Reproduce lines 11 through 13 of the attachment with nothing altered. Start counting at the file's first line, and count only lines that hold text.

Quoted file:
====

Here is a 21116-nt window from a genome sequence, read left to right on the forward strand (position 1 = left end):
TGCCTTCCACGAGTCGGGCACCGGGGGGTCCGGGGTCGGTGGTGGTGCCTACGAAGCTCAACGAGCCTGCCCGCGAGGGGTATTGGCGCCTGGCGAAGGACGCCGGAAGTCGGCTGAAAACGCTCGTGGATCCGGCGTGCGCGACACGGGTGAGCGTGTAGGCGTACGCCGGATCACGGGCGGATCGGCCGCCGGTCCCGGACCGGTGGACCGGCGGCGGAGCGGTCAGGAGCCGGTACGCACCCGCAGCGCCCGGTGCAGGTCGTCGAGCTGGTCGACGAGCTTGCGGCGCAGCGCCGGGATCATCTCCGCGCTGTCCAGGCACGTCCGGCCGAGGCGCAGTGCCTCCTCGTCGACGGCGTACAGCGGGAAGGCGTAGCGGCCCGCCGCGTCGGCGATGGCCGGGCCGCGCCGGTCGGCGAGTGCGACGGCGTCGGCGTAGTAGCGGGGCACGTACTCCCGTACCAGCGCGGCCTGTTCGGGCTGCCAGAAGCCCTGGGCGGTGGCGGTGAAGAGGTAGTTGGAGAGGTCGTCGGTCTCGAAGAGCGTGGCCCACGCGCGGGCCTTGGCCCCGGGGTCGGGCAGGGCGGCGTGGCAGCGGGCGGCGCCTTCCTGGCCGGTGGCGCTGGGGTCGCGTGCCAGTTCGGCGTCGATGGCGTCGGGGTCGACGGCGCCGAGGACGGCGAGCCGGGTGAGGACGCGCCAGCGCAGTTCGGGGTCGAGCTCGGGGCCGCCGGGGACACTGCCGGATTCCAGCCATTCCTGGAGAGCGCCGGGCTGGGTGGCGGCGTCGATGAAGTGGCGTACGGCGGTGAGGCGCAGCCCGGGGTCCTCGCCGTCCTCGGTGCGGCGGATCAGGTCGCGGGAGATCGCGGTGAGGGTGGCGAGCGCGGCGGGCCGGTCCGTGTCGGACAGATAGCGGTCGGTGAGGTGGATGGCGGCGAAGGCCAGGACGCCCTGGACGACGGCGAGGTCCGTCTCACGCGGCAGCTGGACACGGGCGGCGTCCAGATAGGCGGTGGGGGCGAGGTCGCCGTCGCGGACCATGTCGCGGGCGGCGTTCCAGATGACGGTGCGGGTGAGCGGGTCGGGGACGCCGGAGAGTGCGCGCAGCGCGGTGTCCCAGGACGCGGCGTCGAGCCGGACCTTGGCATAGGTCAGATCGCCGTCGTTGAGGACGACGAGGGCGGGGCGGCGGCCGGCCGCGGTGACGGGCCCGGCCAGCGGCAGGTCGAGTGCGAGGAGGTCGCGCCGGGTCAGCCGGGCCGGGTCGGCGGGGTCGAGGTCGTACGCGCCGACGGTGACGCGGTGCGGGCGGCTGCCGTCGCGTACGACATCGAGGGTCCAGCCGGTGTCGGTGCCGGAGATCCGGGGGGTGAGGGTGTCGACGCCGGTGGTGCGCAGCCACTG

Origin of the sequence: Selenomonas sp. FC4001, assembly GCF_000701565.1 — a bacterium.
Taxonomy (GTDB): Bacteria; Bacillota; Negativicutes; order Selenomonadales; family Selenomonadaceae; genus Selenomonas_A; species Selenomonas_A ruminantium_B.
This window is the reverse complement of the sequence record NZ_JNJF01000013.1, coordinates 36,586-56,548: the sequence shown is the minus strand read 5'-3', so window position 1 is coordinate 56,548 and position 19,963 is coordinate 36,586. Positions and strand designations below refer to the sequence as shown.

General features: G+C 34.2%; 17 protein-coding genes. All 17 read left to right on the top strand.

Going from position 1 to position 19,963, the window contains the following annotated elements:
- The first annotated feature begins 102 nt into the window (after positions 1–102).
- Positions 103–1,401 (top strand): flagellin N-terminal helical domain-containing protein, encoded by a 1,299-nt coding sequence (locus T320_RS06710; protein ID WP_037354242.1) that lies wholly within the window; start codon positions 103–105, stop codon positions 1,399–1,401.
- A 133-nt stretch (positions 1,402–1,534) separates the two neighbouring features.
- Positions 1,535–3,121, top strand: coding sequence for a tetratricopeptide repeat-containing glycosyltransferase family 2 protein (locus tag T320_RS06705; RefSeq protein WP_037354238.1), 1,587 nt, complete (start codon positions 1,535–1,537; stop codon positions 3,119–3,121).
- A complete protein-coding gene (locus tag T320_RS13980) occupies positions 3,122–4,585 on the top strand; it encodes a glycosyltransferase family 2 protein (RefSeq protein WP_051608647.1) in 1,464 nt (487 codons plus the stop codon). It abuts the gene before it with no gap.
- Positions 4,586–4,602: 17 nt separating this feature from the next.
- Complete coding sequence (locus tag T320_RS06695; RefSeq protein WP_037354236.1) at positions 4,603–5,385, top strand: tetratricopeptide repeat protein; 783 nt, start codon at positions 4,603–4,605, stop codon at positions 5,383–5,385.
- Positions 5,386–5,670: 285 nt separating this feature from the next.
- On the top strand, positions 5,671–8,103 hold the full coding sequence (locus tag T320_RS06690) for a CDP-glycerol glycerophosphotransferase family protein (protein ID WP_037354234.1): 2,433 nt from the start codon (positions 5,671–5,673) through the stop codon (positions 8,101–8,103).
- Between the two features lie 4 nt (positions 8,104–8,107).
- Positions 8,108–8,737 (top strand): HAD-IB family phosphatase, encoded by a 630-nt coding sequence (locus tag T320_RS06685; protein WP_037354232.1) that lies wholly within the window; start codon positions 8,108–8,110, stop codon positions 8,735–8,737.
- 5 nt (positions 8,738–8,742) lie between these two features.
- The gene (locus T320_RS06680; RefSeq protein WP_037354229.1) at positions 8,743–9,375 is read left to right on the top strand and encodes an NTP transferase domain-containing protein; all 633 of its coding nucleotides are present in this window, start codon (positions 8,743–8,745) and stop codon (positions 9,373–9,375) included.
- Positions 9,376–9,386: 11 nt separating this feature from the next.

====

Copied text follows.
- Positions 1,535–3,121, top strand: coding sequence for a tetratricopeptide repeat-containing glycosyltransferase family 2 protein (locus tag T320_RS06705; RefSeq protein WP_037354238.1), 1,587 nt, complete (start codon positions 1,535–1,537; stop codon positions 3,119–3,121).
- A complete protein-coding gene (locus tag T320_RS13980) occupies positions 3,122–4,585 on the top strand; it encodes a glycosyltransferase family 2 protein (RefSeq protein WP_051608647.1) in 1,464 nt (487 codons plus the stop codon). It abuts the gene before it with no gap.
- Positions 4,586–4,602: 17 nt separating this feature from the next.